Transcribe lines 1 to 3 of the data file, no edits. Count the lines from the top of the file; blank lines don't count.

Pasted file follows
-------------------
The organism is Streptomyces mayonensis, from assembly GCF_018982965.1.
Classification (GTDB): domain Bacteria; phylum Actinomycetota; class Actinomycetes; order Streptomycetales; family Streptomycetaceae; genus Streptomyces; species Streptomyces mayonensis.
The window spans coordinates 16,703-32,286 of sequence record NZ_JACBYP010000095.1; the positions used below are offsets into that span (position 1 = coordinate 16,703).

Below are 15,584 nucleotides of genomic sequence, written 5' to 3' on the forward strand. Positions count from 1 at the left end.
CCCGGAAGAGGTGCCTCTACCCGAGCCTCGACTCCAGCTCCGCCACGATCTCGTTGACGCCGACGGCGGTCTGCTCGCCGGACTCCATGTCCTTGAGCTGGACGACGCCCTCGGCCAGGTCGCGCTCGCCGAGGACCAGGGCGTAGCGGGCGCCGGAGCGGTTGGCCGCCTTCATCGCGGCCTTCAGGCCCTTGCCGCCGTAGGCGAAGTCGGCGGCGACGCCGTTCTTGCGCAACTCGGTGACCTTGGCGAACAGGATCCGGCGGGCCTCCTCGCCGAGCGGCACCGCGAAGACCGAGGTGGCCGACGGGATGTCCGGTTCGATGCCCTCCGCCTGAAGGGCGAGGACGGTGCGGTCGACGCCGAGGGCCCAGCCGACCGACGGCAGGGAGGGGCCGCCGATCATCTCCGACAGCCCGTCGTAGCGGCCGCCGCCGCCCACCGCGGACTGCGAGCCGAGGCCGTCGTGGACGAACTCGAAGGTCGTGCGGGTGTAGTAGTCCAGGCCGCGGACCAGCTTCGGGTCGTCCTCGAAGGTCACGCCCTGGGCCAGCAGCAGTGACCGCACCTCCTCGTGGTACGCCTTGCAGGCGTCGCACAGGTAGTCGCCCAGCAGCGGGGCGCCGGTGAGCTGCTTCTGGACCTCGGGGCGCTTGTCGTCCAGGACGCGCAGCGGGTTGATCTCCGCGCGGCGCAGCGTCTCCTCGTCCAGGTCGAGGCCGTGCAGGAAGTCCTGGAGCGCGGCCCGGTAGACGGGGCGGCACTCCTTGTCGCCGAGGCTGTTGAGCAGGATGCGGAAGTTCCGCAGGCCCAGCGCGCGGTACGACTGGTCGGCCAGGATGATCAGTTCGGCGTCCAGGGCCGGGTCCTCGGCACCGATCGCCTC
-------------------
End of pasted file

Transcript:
The organism is Streptomyces mayonensis, from assembly GCF_018982965.1.
Classification (GTDB): domain Bacteria; phylum Actinomycetota; class Actinomycetes; order Streptomycetales; family Streptomycetaceae; genus Streptomyces; species Streptomyces mayonensis.
The window spans coordinates 16,703-32,286 of sequence record NZ_JACBYP010000095.1; the positions used below are offsets into that span (position 1 = coordinate 16,703).